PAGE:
You might want to consider joining the blogsplash of these poets who publish "small stones" for their upcoming wedding. Instructions are here:

Saturday, May 28, 2011


Ever have your mom or gramma or other loving relative say to you: gimme some sugar? Maybe they don't do that in the North, but where I come from, we say it all the time. My grandma and grandpa, my favorite aunts and uncles were always after my sugar. Fond memories.
When migraines took over my life in 1999, yes they did, they took over my life, I eventually had to change every aspect of my daily living. In 2000, I went on the elimination diet and discovered that my main trigger for migraines was CORN and all corn products. Wow, are there a bunch of products that have corn in them, that do not sound like corn. Invert sugar is one of those products.
Invert also means homosexual. Did you know that? It's another old-fashioned word, like using "sugar" to mean love. I first heard it used when I was ten years old and read Radcliffe Hall's "The Well of Loneliness." Yes, I was precocious. I read "The Well of Loneliness" at 10. I read everything I could get my hands on, and that happened to be in our bookcase. And then later on, I turned out to be an invert myself. Whoa. Do you think it was the book? or the sugar? I think it was the DNA.
So. Putting the words together: Invert Sugar, sounds like lesbian love to me. I'm giving that title to a mini-chapbook of my lesbian poems. Take that, CORN industry. :)

Friday, May 27, 2011

Carmencita, first draft completed

Tornado, it is! And the first draft has been sent off to the musical director. She and I will discuss when she returns from her vaycay in a few days, casting will begin soon, and rehearsals will take place over the summer. Production most likely in October, but certainly in the fall. Very excited to have this happen.

Thursday, May 26, 2011


In adapting Carmen for teens, my biggest wall so far is what to do about the bullfight. I don't want a bullfight in Carmencita. I recognize the importance the bullfight has played as a symbol, a metaphor of the violence of the relationship between Carmen and Don Jose. And I do not want to have this blood sport as part of my adaptation. I do want a violent metaphor, but not a bloody one. What to do? I want to keep the music and the lyrics as close to the original as possible, and lose the bloody bullfight. I've been meditating and pondering this question for weeks. Today I think I may have found the answer on the weather channel. What is more violent and unpredictable than tornadoes? This does mean rewriting the lyrics [in French!!!] but it is better than bloody bullfighting, IMHO.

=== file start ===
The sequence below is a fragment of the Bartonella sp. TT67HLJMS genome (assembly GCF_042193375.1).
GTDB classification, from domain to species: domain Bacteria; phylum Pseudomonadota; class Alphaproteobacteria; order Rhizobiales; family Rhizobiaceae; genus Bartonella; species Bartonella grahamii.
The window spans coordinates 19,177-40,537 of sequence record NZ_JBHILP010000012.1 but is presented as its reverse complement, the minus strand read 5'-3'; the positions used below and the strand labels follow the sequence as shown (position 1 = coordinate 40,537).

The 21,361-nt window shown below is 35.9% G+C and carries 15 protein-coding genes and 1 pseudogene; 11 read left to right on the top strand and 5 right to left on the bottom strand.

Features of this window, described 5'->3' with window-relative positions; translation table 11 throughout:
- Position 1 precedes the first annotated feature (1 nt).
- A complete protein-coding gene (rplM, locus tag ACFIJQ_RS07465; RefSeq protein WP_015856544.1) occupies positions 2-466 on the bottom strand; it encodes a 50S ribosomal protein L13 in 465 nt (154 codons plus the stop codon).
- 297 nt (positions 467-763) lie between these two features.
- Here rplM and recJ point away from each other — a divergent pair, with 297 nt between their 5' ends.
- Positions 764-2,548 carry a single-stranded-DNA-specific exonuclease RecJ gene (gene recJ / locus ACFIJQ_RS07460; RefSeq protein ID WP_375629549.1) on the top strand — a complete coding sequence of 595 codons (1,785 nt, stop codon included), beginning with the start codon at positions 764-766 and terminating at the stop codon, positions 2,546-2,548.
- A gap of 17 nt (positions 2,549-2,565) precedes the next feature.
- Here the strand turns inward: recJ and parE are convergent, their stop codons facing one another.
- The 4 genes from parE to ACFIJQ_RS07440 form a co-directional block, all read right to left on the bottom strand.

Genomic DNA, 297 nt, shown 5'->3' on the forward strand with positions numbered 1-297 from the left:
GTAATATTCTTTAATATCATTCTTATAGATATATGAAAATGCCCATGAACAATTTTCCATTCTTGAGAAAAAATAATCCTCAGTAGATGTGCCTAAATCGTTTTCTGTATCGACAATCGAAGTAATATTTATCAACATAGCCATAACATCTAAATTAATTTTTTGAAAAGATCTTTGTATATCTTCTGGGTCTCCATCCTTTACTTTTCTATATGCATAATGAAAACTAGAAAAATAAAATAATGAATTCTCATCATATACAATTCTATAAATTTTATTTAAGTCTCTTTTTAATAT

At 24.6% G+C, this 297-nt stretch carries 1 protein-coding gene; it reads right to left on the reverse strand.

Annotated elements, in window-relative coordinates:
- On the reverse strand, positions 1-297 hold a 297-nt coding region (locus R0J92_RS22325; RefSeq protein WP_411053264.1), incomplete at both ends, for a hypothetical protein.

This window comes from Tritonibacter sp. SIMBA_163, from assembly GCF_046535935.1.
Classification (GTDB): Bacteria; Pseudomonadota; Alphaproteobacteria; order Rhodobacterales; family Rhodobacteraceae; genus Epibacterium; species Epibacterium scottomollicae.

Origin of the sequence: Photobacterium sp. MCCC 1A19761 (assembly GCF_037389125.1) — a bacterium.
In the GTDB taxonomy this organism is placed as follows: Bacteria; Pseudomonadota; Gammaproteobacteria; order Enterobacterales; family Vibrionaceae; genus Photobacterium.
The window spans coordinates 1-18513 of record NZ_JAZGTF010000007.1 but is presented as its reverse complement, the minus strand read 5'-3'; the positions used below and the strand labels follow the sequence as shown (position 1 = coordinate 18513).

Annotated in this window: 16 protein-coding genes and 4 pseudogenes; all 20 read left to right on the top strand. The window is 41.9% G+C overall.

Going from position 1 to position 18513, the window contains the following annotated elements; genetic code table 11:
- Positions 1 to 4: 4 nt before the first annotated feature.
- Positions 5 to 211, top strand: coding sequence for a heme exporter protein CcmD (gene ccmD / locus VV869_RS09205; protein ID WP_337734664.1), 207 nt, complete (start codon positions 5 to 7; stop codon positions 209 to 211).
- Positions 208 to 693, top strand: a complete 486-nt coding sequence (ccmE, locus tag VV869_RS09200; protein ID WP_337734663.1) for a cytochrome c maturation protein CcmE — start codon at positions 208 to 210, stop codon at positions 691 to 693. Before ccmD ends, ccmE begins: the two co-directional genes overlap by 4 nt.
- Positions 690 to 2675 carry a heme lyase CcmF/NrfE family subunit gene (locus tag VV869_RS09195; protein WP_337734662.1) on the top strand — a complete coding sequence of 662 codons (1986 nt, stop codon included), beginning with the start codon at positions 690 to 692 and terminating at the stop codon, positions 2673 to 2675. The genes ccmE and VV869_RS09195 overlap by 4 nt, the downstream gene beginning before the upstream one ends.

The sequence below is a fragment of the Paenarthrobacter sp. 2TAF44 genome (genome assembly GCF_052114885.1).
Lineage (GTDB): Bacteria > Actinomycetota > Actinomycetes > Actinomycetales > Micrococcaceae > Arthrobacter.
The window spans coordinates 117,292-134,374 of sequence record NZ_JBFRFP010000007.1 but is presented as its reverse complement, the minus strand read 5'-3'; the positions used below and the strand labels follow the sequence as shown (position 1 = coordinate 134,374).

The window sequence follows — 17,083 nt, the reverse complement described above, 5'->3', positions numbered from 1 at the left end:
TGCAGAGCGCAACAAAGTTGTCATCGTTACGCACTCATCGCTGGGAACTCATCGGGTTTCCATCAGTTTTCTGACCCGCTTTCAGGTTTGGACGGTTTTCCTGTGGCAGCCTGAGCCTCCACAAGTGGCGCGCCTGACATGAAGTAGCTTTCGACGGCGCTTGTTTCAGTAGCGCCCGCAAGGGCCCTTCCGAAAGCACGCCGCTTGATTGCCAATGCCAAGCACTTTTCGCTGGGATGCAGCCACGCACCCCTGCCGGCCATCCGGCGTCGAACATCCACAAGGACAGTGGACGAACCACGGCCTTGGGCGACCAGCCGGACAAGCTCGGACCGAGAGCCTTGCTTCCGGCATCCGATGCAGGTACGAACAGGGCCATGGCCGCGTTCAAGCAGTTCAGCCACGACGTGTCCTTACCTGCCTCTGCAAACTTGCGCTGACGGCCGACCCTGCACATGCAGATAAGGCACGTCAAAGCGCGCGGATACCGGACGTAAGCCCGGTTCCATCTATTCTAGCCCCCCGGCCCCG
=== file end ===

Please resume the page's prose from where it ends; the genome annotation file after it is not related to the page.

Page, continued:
Sunday, May 22, 2011


All this year, I've been writing a poem a day. I said I would write a poem a day until a larger project pulled me away. This month I'm adapting Carmen (the opera) for teens. For most of the month I have continued to write a poem a day. This week I have missed a couple of days as I have spent more time on the opera. After I finish my first draft by the 31st, I plan to dive back into The Hounding (my mystery novel) which was published as an eBook back in 1999, for a complete rewrite. eBooks have finally found their time, and The Hounding needs to step into the 21st century. So, I may become more sporadic with my poetry writing, but I will continue to write every day. This is a terrific commitment, once which gives me great joy and a feeling of accomplishment.

Friday, May 20, 2011

The Rapture

Over on FaceBook I've written a few things, mostly questions about what will happen after the rapture. Last night my friend Vicki Cheatwood blogged about the rapture in such a deep way that I realized my questions were just dancing around on the surface of what I was trying to ask. What I am actually feeling.
I was asking things like will I still be able to garden, and what will happen to all the animals that get left behind, and who is going to deal with all the stuff that is left behind by those who rise up ... Vicki asks a more serious question: if you knew the date and hour of your end time today, what would you be doing? are you anywhere near where you want to be? are you doing what you want to be doing? are you with the people you want and need to be with?
I am. Finally in my life, I am. I am writing every day. I am with my daughter and grandkids. I am in touch with my son and his daughter. I talk with my Mom every week. I am surrounded by great friends whom I see regularly. I have a garden again. So, yes, this is exactly where I want to be.
Am I ready for a whole host of my family and friends to rise up in the rapture and leave me behind? No. I have abandonment issues. The truth is I'm no more ready to lose them one at a time. It's this whole topic of death, letting go, being left behind.
Which is really the issue of attachment -- and time for me to go back to sangha, find a Buddhist sangha group and renew my own spiritual practice.
What has all this talk of the rapture brought up in your life?